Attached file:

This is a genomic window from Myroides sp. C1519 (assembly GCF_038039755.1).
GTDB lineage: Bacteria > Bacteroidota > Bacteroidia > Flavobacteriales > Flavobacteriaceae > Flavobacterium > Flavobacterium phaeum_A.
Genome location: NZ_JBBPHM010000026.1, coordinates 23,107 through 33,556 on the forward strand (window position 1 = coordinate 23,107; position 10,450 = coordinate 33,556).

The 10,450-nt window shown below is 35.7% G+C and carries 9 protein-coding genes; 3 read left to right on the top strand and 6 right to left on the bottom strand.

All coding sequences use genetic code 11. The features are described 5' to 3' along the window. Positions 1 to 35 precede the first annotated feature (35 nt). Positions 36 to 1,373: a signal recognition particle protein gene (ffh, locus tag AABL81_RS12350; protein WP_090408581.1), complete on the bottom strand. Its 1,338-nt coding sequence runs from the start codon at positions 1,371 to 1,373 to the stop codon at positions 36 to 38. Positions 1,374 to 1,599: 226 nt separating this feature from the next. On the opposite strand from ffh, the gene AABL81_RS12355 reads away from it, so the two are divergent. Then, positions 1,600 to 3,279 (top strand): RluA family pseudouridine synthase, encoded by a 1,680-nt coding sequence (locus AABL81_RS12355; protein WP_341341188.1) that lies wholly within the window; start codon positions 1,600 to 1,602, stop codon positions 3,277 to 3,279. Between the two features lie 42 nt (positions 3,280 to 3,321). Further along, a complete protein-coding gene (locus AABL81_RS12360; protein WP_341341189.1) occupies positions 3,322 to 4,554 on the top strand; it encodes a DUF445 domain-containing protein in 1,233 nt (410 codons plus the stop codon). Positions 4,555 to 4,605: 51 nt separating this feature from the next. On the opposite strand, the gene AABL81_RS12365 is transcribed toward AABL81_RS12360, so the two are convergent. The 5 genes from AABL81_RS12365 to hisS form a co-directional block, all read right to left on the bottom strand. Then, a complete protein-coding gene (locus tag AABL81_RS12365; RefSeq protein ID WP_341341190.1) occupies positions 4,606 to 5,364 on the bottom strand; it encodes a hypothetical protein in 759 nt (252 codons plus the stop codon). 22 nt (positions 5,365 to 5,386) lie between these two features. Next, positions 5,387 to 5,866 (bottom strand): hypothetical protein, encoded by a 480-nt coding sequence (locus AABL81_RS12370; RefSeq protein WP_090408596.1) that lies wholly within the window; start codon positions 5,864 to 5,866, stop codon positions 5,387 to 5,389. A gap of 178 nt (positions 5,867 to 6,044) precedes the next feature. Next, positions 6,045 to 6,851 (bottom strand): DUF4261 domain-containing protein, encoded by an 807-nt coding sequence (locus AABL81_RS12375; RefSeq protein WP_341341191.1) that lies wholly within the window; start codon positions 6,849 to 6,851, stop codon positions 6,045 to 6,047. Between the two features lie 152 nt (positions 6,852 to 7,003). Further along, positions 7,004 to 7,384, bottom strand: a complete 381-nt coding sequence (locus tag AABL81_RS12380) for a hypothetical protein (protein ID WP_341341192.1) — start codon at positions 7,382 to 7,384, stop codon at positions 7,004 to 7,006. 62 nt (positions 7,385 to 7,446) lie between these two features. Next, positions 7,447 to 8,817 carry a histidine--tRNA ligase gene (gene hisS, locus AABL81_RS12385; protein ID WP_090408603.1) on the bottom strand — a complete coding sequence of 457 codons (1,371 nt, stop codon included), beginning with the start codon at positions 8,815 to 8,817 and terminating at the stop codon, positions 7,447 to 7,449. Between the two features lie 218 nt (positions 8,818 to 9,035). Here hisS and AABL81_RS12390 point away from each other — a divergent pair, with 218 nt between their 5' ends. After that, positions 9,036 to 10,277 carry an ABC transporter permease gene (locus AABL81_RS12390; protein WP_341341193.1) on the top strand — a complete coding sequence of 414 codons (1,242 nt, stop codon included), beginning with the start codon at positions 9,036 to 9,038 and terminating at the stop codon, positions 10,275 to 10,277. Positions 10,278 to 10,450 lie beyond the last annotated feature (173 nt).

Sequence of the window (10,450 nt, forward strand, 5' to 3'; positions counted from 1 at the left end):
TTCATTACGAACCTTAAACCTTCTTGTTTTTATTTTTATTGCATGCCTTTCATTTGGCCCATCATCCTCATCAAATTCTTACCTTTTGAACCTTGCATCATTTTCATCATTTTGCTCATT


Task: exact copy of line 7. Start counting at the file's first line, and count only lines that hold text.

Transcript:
TTCATTACGAACCTTAAACCTTCTTGTTTTTATTTTTATTGCATGCCTTTCATTTGGCCCATCATCCTCATCAAATTCTTACCTTTTGAACCTTGCATCATTTTCATCATTTTGCTCATT